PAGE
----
PocketCHIP is the pocket sized Linux terminal I always used to want. Which is to say, it runs (nearly) stock Debian, X, etc, it has a physical keyboard, and the hardware and software is (nearly) non-proprietary and very hackable. Best of all, it's fun and it encourages playful learning.

It's also clunky and flawed and constructed out of cheap components. This keeps it from being something I'd actually carry around in my pocket and use regularly. The smart thing they've done though is embrace these limitations, targeting it at the hobbiest, and not trying to compete with smart phones. The PocketCHIP is its own little device in its own little niche.

PocketCHIP front, side, and back views

Unless you're into hardware hacking and want to hook wires up to the GPIO pins, the best hardware feature is the complete keyboard, with even Escape and Control and arrow keys. You can ssh around and run vi on it, run your favorite REPL (I use ghci) to do quick programming, etc. The keyboard is small and a little strange, but you get used to it quickly; your QWERTY muscle memory is transferrable to it. I had fun installing nethack on it and handing it to my sister who had never played nethack before, to watch her learn to play.

The screen resolution is 480x272, which is pretty tiny. And, it's a cheap resistive touchscreen, with a bezil around it. This makes it very hard to use scroll bars and icons near the edge of the screen. The customized interface that ships with it avoids these problems, and so I've been using that for now. When I have time, I plan to put a fullscreen window manager on it, and write a pdmenu menu configuration for it, so everything can be driven using the keyboard.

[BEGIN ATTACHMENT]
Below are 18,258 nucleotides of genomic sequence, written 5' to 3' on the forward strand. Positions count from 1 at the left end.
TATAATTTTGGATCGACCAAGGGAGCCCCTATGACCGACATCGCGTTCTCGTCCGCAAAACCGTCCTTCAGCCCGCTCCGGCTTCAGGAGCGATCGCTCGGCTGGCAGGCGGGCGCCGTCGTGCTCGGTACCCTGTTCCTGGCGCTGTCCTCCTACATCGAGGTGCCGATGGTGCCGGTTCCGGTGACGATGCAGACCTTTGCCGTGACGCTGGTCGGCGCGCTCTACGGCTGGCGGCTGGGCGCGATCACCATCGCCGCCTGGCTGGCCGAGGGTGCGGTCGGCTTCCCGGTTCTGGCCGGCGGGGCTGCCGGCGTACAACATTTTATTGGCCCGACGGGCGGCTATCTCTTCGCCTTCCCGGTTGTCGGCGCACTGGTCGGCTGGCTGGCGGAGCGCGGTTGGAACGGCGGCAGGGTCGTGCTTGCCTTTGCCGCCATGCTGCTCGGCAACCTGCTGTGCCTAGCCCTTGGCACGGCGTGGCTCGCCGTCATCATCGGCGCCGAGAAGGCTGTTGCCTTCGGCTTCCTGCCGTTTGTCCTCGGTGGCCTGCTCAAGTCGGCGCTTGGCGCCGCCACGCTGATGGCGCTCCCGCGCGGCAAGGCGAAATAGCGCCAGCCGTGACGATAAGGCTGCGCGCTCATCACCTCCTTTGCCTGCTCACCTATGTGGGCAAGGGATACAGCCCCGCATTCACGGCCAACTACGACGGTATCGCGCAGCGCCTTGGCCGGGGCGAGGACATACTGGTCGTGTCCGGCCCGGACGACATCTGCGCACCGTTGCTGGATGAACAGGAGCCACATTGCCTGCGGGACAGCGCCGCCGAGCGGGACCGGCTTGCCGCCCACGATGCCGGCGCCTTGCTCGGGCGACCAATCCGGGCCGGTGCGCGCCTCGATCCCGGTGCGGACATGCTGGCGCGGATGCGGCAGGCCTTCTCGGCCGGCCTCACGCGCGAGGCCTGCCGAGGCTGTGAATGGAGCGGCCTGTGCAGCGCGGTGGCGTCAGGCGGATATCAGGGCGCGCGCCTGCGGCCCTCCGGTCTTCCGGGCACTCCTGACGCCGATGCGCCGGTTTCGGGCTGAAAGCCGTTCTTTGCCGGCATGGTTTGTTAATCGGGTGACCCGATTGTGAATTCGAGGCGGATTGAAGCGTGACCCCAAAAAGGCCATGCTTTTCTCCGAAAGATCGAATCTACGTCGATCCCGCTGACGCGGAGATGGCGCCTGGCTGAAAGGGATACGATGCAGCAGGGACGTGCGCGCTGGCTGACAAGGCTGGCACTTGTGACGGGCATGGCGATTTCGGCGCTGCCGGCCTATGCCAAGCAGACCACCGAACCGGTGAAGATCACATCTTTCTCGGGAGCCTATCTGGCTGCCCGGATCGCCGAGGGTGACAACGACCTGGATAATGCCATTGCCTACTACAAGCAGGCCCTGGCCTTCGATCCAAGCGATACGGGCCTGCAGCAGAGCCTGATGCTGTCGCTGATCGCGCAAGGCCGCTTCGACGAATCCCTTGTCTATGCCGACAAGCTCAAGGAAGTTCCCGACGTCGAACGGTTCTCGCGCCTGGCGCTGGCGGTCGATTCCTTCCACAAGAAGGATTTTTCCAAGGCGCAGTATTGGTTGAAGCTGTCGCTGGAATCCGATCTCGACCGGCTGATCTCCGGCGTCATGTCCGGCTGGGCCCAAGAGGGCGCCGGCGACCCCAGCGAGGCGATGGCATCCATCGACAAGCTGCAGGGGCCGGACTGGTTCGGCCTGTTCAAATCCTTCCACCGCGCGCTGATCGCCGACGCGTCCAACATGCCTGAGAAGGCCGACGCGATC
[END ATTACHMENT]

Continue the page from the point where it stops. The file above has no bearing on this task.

I also have not installed Debian from scratch on it yet. This would be tricky because it uses a somewhat patched kernel (to support the display and wifi). The shipped distribution is sadly not entirely free software. There are some nonfree drivers and firmwares. And, they included a non-free gaming environment on it (a very nice one for part of the audience, that allows editing the games, but non-free nevertheless). They did do a good job of packaging up all the custom software they include on it, although they don't seem to have published source packages for everything.

(They might be infringing my GPL copyright of flash-kernel by distributing a modified version without source. I say "might" because flash-kernel is a pile of shell scripts, so you could probably extract the (probably trivial) modifications. Still.. Also, they seem to have patched network-manager in some way and I wasn't able to find the corresponding source.)

The battery life is around 5 hours. Unfortunately the "sleep" mode only turns off the backlight and maybe wifi, and leaves the rest of the system running. This and the slightly awkward form factor too big to really comfortably fit in a pocket limit the use of PocketCHIP quite a bit. Perhaps the sleeping will get sorted out, and perhaps I'll delete the GPIO breakout board from the top of mine to make it more pocket sized.